Lights, Camera, Action!

Lights, Camera, Action!

Our students at Citrus Grove Middle School gave their Guitars Over Guns experience the Hollywood treatment when they filmed, directed and starred in their very own documentary movie!  The 30 students wanted to show the world a behind-the-scenes peek at their day-to-day experiences in our program at Citrus Grove, from the first day of the 2018-19 school year through the end of their first semester. From interviews and vox pops, to snippets of live performances, to scenes of a fun birthday celebration and a very special music “karate belt” ceremony, the students captured the excitement, challenges and humor of life as a middle school musician. Shoutout to mentors Zander Ambrose, Kim Cameron, Alejandro Elizondo, Leo Mayorga and Russ Speigel for letting these kids’ creativity take them to Hollywood and back! Did somebody say Oscar buzz? Watch Citrus Grove: THE MOVIE – Parts I & II...
Looking Back: Miami Edison Middle School

Looking Back: Miami Edison Middle School

We’re looking back on major milestones as we celebrate our 10th anniversary! In today’s blog post, we’re throwing it back to 2011, when we expanded our program to reach a second school site, Miami Edison Middle School. With 24 students, our Edison site joined our flagship site at North Miami Middle School to serve even more youth from some of Miami’s most disadvantaged communities. Following our first year working with Edison, 92% of our students were promoted to the next grade level on time, and Miami Edison was recognized as having the number one attendance rate in the district. Though Miami Edison Middle School closed its doors in 2014, we remain so proud of our Edison alumni. We moved on to work with youth at Georgia Jones-Ayers Middle School (formerly Allapattah Middle School), and have grown to reach many more sites in Miami and Chicago! From only two program sites in 2011, to twenty-one sites and counting in 2018, we’re thrilled to continue impacting youth in our community through the power of music and...
Looking Back: North Miami Middle School

Looking Back: North Miami Middle School

It’s 2018, and here at Guitars Over Guns, we’re looking back on 10 incredible years of making music and changing lives. Way back in 2008, our very first program was launched at North Miami Middle School. We partnered with Communities In Schools of Miami to begin offering no-cost music instruction and mentorship to NMMS students. Right away, it was clear that something magical was taking place. Little did we know, however, that this one little program at one local middle school would ultimately grow into a 10-year journey reaching more than 3,000 youth in Miami and Chicago! We couldn’t be more proud and grateful to be celebrating this milestone anniversary and reflecting on the impact our programs have had on our community’s most deserving youth. Here’s to another 10...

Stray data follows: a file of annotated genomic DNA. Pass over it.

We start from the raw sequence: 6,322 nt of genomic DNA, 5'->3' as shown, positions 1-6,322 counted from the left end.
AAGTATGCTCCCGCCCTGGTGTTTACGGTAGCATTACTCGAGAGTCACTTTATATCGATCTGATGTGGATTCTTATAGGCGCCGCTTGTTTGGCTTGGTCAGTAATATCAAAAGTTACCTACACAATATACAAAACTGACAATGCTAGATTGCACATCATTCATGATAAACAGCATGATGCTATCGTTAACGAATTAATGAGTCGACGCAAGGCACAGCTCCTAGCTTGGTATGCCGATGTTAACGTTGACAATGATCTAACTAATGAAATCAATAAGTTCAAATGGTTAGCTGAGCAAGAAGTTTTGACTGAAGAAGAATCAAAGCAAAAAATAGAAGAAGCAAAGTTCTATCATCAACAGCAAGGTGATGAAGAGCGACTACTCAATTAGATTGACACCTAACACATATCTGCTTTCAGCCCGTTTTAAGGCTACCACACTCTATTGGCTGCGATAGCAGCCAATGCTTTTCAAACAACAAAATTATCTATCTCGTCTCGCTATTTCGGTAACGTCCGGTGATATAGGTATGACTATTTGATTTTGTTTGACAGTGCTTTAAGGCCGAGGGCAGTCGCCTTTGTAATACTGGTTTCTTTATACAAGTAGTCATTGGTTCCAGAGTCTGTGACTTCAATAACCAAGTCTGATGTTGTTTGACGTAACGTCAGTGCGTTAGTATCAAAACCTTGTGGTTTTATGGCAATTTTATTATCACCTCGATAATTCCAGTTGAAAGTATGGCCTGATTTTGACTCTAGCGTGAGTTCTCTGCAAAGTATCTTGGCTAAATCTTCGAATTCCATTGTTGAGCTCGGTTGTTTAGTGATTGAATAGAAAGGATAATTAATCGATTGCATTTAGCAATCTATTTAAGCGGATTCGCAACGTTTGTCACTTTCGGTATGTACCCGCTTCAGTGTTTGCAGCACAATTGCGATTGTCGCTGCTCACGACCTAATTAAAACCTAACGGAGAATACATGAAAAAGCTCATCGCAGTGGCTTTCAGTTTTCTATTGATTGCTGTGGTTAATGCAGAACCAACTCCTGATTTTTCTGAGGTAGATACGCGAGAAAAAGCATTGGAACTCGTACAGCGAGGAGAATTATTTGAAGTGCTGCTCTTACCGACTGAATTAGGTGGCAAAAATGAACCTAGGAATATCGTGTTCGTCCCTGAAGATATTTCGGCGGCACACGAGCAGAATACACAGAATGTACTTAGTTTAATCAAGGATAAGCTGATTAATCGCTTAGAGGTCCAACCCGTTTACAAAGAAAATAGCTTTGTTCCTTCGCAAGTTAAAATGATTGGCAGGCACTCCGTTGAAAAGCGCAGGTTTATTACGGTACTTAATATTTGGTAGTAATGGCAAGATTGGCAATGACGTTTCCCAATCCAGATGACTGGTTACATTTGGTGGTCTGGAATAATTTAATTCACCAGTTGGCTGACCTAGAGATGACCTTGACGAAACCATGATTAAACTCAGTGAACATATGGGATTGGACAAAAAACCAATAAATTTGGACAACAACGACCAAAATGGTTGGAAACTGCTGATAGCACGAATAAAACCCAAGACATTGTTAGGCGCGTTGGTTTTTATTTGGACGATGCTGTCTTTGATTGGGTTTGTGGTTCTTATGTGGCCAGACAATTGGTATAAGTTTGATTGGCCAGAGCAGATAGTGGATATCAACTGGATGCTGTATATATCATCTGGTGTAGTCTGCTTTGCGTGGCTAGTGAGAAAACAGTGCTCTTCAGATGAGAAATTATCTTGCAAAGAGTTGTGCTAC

“It’s just a matter of time”

“It’s just a matter of time”

by Miami mentor Leo DaVincci Stepping into Brownsville Middle School, I didn’t know what to expect to be honest. When I was asked to change from Georgia Jones-Ayers Middle School in Allapattah, I was a bit hesitant, not because of what I had heard about Brownsville, but simply because I was very attached to the culture we have at Georgia Jones. Brownsville has had a bad stigma, known as a school with bullies, gangs and negligent teachers and staff. As we started the school year, we were told that they were in the midst of change throughout all staff including new teachers and a new principal. This particular change has included a new culture – a new vibe to the school if you will.  Alongside its other after-school programs (Allstars & Girl Power), Guitars Over Guns comes in to fit like the glass slipper for Cinderella, filling a vacant area the school had yet to offer. In our first couple weeks, the kids were a bit skeptical but still willing to hear us out. Bullying was one of the first things we established as something unacceptable in this musical environment, a message we wanted them to carry out during the school year. One example was one of our 6th graders, who was being picked on right in front of me and who within seconds ran out of the classroom crying. When approached, she kept saying she didn’t want to participate, let alone be there. That’s when Mr. Devakonda (a 6th-grade math teacher at Brownsville)  and myself told her this was not right and that we didn’t want her to...